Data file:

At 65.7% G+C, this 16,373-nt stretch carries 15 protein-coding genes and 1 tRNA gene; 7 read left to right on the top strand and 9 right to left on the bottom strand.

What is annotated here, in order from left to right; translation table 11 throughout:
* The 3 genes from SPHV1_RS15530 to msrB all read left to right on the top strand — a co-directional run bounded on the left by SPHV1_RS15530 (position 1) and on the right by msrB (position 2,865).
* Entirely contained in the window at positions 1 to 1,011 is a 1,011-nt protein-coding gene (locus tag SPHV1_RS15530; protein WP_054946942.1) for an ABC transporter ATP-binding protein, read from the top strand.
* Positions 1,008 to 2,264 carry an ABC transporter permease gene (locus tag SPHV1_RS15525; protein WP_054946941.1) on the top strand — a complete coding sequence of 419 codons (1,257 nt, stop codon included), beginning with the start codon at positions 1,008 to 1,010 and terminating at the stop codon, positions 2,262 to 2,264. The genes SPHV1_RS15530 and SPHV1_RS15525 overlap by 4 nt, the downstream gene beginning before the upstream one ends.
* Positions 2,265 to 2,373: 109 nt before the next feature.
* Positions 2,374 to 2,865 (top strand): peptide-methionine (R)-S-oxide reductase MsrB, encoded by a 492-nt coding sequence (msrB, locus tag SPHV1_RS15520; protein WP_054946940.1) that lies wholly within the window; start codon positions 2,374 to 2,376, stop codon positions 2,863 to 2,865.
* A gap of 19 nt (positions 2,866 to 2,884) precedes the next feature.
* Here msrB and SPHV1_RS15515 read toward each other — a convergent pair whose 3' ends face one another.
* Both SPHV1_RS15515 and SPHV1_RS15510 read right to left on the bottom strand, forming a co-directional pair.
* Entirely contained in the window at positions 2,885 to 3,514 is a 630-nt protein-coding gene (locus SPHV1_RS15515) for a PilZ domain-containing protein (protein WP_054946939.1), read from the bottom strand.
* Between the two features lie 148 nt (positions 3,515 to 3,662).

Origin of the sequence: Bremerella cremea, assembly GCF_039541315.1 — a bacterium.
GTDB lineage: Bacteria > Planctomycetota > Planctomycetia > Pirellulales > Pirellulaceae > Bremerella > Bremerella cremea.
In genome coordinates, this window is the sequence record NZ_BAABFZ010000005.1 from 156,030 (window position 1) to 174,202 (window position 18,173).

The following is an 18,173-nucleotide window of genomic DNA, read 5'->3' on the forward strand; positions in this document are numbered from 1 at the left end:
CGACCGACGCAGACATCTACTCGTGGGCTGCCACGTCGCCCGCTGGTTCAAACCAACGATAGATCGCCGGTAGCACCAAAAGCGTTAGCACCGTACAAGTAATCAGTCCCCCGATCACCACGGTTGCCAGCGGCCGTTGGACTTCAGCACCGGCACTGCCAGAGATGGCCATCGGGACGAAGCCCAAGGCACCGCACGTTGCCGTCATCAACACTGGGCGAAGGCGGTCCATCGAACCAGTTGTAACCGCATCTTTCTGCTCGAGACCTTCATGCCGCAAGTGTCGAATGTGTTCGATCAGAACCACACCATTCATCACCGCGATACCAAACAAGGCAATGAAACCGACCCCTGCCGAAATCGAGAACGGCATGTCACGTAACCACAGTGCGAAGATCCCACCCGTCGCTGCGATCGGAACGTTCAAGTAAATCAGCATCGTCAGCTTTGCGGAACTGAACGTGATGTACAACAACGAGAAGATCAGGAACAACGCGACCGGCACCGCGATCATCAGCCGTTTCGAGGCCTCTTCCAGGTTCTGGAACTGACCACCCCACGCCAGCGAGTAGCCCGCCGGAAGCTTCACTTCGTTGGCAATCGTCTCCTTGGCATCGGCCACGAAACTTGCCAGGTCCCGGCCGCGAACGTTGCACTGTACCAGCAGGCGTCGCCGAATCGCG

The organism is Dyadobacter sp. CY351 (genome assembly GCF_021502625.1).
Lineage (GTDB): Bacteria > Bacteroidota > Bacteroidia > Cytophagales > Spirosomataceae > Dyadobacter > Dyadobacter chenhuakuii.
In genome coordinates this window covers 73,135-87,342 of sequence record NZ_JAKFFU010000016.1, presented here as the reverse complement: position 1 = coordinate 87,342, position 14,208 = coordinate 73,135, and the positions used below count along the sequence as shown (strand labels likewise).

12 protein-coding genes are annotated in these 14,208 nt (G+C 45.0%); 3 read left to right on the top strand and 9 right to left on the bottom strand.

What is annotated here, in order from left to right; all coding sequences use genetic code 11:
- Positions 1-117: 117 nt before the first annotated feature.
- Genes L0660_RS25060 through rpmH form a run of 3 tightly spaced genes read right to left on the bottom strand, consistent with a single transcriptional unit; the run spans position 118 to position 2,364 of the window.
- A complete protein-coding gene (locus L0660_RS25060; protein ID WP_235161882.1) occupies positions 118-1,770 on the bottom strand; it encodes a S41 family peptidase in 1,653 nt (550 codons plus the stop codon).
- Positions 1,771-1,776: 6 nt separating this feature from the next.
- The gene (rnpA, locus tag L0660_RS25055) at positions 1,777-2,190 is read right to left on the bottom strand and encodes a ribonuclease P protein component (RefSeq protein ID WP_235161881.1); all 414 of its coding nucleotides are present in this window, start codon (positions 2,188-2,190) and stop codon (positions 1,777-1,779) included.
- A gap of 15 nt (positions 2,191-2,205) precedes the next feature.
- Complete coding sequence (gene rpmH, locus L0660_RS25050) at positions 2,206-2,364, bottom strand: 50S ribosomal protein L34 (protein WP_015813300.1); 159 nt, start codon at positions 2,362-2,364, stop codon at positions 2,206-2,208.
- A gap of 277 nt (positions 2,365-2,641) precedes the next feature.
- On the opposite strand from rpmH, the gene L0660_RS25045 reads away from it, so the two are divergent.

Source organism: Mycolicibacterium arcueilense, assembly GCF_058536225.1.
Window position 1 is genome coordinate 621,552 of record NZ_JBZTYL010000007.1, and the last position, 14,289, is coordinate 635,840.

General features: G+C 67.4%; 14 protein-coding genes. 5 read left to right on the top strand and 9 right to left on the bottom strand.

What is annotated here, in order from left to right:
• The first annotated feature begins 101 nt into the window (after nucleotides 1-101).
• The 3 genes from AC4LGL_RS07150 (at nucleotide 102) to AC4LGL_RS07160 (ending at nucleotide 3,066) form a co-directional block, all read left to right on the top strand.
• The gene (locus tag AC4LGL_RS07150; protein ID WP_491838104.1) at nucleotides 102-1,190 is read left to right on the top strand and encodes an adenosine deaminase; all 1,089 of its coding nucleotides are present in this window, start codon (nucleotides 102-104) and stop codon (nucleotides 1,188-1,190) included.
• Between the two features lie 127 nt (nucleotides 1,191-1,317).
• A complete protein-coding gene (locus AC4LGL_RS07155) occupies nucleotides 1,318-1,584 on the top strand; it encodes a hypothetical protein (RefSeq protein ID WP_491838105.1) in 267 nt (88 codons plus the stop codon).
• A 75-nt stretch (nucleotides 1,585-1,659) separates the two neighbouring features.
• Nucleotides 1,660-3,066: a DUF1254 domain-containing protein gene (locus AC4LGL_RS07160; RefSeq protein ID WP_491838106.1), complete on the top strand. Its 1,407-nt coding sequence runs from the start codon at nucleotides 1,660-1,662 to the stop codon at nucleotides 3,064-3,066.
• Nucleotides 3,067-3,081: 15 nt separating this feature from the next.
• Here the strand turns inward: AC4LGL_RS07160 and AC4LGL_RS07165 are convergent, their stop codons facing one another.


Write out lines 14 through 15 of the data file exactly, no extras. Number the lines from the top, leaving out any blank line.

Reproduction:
GTDB lineage: Bacteria > Planctomycetota > Planctomycetia > Pirellulales > Pirellulaceae > Bremerella > Bremerella cremea.
In genome coordinates, this window is the sequence record NZ_BAABFZ010000005.1 from 156,030 (window position 1) to 174,202 (window position 18,173).